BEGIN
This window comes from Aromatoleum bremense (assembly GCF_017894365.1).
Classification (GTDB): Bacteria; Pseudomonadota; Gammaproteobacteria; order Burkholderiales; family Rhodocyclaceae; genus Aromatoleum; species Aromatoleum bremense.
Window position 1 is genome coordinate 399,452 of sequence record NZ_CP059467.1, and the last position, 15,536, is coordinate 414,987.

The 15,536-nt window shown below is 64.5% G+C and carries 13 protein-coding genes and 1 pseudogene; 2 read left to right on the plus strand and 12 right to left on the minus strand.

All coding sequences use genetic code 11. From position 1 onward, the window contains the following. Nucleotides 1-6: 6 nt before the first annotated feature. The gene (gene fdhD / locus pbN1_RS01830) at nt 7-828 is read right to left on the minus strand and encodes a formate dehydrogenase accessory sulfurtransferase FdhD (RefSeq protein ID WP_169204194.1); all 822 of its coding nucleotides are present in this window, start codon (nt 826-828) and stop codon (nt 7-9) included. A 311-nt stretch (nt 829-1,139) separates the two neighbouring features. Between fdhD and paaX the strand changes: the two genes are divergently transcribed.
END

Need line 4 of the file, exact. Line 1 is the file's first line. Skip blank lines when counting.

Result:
The 15,536-nt window shown below is 64.5% G+C and carries 13 protein-coding genes and 1 pseudogene; 2 read left to right on the plus strand and 12 right to left on the minus strand.